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Crosslinked gelatin capsules containing fish oil compared to untreated capsules improved milk fat yield when fed or directly placed into the rumen of Holstein cows.

O. M. Peña

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06-23-2020

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Abstract:

T129
Crosslinked gelatin capsules containing fish oil compared to untreated capsules improved milk fat yield when fed or directly placed into the rumen of Holstein cows.
O. M. Peña*1, S. Saunier1, K. Murphy2, G. L. Lascano1, M. J. Aguerre1, T. C. Jenkins1. 1Department of Animal and Veterinary Sciences, Clemson University Clemson, SC, 2Virtus Nutrition LLC Corcoran, CA.

The objective of this study was to determine the effect of fish oil in treated versus untreated gelatin capsules on milk fat yield and to establish if there was any difference between feeding capsules versus their direct placement into the rumen. Four multiparous ruminally-fistulated Holstein cows were randomly assigned to 1 of 4 treatments in a 4 × 4 Latin square design with 21 d periods. Treatments were: 1) no capsules (CON), 2) untreated capsules (UG), 3) treated capsules fed with the TMR (TGF), and 4) treated capsules placed directly into the rumen (TGR). Both, TGF and TGR capsules were treated with alcoholic solutions of flavoring agents followed by drying. Cows were fed twice a day a TMR with 52% forage and 48% concentrate (DM basis), and formulated to contain 16.7% CP, 29.3% NDF, and 26.2% starch and were milked twice daily. Data were analyzed using JMP Pro 12 with the following preplanned orthogonal contrasts: (1) CON vs. (UG + TGF + TGR), (2) UG vs. (TGF + TGR) and (3) TGF vs. TG. Milk yield (49.6 ± 2.49 SEM kg/d) and DMI (28.4 ± 0.49 SEM kg/d) were not affected by experimental treatments. Fat percentage was higher (P < 0.02) for CON compared with UG + TGF + TGR (3.40 vs. 2.86%) and higher (P < 0.07) for treated vs UG capsules (3.00 vs. 2.60%). Milk fat yield was also higher (P < 0.01) for CON vs fish oil capsules (1.71 vs 1.44 kg/d, P < 0.01) but there was not difference between delivery method for treated capsules. Ruminal concentrations of 20:5n-3 and 22:6n-3 tended (P < 0.20) to be lower for TGF and TGR compared with UG, indicating the treatment process slows ruminal release of fish oil. When capsules were fed, trans-10 fatty acid concentration in milk tended (P < 0.07) to be higher compared with CON (2.52 vs. 1.29%). Feeding fish oil capsules negatively affected milk fat synthesis. However, results from this study suggest that treated capsules provided limited ruminal protection and partially prevented digestion, decreasing the effect on ruminal biohydrogenation.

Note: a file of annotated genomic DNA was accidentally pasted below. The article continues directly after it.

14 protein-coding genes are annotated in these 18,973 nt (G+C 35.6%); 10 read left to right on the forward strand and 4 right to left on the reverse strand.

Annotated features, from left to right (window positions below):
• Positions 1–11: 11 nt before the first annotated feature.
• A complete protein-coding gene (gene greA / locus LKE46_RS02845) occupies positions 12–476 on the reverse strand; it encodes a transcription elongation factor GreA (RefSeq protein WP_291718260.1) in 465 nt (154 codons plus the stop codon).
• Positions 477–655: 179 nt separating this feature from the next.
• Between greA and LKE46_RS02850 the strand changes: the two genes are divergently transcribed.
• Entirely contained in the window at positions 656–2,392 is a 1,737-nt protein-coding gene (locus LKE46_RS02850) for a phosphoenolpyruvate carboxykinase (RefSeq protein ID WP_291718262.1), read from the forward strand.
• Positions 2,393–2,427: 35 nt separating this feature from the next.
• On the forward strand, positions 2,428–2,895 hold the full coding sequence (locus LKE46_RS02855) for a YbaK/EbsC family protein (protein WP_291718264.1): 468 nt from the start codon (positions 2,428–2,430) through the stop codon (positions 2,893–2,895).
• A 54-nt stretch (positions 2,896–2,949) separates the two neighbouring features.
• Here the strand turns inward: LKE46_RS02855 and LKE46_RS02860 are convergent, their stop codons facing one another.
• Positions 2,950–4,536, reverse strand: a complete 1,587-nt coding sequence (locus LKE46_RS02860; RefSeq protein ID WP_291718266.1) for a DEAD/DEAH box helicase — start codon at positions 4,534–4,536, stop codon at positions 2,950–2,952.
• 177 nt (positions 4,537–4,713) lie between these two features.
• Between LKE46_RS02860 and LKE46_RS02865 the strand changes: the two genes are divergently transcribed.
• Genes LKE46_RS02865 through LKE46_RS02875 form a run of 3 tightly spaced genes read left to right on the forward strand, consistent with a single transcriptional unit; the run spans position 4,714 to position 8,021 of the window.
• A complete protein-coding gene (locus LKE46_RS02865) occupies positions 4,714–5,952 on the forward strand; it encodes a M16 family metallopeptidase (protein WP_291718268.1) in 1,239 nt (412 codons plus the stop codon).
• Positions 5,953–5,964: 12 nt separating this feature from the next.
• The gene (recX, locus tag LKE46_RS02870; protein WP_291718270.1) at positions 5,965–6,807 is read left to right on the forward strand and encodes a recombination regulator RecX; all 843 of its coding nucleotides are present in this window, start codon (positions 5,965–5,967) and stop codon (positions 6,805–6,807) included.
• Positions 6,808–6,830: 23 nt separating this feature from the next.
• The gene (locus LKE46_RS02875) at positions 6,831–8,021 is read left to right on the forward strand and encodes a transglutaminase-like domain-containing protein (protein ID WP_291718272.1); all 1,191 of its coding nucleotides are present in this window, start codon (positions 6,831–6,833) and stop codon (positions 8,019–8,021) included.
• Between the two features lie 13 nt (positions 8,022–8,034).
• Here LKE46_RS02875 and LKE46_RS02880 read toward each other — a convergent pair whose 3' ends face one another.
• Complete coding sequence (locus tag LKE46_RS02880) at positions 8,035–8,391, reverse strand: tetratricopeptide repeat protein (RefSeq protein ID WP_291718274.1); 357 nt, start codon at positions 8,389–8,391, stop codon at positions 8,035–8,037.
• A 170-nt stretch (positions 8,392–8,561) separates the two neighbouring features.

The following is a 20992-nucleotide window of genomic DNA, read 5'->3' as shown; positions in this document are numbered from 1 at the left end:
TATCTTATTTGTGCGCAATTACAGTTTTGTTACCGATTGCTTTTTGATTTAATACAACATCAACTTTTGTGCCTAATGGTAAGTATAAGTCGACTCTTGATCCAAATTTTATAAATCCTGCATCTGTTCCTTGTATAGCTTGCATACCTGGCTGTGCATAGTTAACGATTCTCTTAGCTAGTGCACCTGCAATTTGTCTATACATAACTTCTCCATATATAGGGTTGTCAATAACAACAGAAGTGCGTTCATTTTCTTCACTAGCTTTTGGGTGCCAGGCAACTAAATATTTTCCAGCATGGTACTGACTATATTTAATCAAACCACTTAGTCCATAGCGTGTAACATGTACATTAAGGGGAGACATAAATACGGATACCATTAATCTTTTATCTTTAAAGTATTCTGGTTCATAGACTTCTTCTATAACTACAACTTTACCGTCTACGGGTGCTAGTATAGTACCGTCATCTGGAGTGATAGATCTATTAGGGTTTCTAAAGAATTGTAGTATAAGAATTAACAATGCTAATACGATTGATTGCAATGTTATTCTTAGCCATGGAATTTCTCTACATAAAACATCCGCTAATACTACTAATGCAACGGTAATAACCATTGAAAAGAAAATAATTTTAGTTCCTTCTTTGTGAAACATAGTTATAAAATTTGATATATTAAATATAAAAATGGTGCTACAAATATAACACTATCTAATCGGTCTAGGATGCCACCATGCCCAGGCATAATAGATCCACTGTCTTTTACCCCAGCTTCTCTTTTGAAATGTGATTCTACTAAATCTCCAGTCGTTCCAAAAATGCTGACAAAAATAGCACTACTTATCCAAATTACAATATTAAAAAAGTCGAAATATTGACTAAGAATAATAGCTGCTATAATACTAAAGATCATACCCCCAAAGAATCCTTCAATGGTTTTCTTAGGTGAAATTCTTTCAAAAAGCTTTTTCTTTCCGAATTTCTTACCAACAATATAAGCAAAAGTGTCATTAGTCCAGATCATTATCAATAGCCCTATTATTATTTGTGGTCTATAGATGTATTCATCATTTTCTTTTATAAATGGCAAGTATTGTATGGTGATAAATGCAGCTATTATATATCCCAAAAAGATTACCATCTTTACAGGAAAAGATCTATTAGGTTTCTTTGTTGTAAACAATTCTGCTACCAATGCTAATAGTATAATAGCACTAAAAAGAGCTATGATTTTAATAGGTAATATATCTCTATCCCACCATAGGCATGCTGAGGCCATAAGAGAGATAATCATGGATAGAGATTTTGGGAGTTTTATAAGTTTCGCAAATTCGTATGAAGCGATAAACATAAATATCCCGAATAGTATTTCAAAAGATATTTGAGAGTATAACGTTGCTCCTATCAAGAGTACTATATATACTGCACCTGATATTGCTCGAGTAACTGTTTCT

Keywords: milk fat, omega-3 fatty acid, biohydrogenation.